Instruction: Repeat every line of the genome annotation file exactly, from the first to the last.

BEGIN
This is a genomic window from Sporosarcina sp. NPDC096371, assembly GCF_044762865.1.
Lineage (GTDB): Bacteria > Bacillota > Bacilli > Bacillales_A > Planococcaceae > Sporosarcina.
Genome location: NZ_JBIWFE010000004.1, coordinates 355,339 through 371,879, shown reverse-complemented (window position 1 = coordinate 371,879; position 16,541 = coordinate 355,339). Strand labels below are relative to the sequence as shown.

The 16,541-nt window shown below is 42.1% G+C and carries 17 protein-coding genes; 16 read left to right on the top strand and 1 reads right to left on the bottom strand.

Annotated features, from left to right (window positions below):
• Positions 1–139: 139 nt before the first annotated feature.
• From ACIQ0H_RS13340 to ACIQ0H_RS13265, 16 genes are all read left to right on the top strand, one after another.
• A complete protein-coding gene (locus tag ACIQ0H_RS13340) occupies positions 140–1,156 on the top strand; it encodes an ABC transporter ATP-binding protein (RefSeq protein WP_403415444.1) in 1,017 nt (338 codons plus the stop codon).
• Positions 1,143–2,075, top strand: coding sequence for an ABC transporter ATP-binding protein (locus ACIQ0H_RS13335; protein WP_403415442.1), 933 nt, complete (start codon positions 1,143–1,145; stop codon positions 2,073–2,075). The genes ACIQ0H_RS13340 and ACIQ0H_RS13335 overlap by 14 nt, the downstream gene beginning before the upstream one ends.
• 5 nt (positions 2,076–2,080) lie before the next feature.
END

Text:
This is a genomic window from Sporosarcina sp. NPDC096371, assembly GCF_044762865.1.
Lineage (GTDB): Bacteria > Bacillota > Bacilli > Bacillales_A > Planococcaceae > Sporosarcina.
Genome location: NZ_JBIWFE010000004.1, coordinates 355,339 through 371,879, shown reverse-complemented (window position 1 = coordinate 371,879; position 16,541 = coordinate 355,339). Strand labels below are relative to the sequence as shown.

The 16,541-nt window shown below is 42.1% G+C and carries 17 protein-coding genes; 16 read left to right on the top strand and 1 reads right to left on the bottom strand.

Annotated features, from left to right (window positions below):
• Positions 1–139: 139 nt before the first annotated feature.
• From ACIQ0H_RS13340 to ACIQ0H_RS13265, 16 genes are all read left to right on the top strand, one after another.
• A complete protein-coding gene (locus tag ACIQ0H_RS13340) occupies positions 140–1,156 on the top strand; it encodes an ABC transporter ATP-binding protein (RefSeq protein WP_403415444.1) in 1,017 nt (338 codons plus the stop codon).
• Positions 1,143–2,075, top strand: coding sequence for an ABC transporter ATP-binding protein (locus ACIQ0H_RS13335; protein WP_403415442.1), 933 nt, complete (start codon positions 1,143–1,145; stop codon positions 2,073–2,075). The genes ACIQ0H_RS13340 and ACIQ0H_RS13335 overlap by 14 nt, the downstream gene beginning before the upstream one ends.
• 5 nt (positions 2,076–2,080) lie before the next feature.